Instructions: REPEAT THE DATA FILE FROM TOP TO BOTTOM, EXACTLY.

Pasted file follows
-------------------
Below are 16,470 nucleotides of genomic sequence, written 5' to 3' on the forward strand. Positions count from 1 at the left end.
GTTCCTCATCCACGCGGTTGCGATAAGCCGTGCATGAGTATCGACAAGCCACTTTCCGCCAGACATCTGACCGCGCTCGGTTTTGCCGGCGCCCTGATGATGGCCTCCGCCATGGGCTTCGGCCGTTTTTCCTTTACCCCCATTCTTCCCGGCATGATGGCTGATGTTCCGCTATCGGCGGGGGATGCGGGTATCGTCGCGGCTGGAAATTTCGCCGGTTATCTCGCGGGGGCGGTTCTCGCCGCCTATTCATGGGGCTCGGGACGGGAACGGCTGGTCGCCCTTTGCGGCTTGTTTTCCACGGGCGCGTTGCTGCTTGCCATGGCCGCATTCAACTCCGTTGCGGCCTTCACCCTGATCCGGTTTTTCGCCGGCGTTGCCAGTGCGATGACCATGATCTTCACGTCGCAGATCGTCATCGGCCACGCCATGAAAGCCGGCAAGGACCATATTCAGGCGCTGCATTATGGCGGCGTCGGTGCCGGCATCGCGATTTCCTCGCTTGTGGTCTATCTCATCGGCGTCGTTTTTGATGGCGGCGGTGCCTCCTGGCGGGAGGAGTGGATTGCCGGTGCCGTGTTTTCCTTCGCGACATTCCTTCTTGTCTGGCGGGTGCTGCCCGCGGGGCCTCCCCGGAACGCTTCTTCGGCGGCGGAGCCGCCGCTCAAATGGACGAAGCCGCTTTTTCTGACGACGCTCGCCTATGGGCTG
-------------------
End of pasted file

Below are 16,470 nucleotides of genomic sequence, written 5' to 3' on the forward strand. Positions count from 1 at the left end.
GTTCCTCATCCACGCGGTTGCGATAAGCCGTGCATGAGTATCGACAAGCCACTTTCCGCCAGACATCTGACCGCGCTCGGTTTTGCCGGCGCCCTGATGATGGCCTCCGCCATGGGCTTCGGCCGTTTTTCCTTTACCCCCATTCTTCCCGGCATGATGGCTGATGTTCCGCTATCGGCGGGGGATGCGGGTATCGTCGCGGCTGGAAATTTCGCCGGTTATCTCGCGGGGGCGGTTCTCGCCGCCTATTCATGGGGCTCGGGACGGGAACGGCTGGTCGCCCTTTGCGGCTTGTTTTCCACGGGCGCGTTGCTGCTTGCCATGGCCGCATTCAACTCCGTTGCGGCCTTCACCCTGATCCGGTTTTTCGCCGGCGTTGCCAGTGCGATGACCATGATCTTCACGTCGCAGATCGTCATCGGCCACGCCATGAAAGCCGGCAAGGACCATATTCAGGCGCTGCATTATGGCGGCGTCGGTGCCGGCATCGCGATTTCCTCGCTTGTGGTCTATCTCATCGGCGTCGTTTTTGATGGCGGCGGTGCCTCCTGGCGGGAGGAGTGGATTGCCGGTGCCGTGTTTTCCTTCGCGACATTCCTTCTTGTCTGGCGGGTGCTGCCCGCGGGGCCTCCCCGGAACGCTTCTTCGGCGGCGGAGCCGCCGCTCAAATGGACGAAGCCGCTTTTTCTGACGACGCTCGCCTATGGGCTG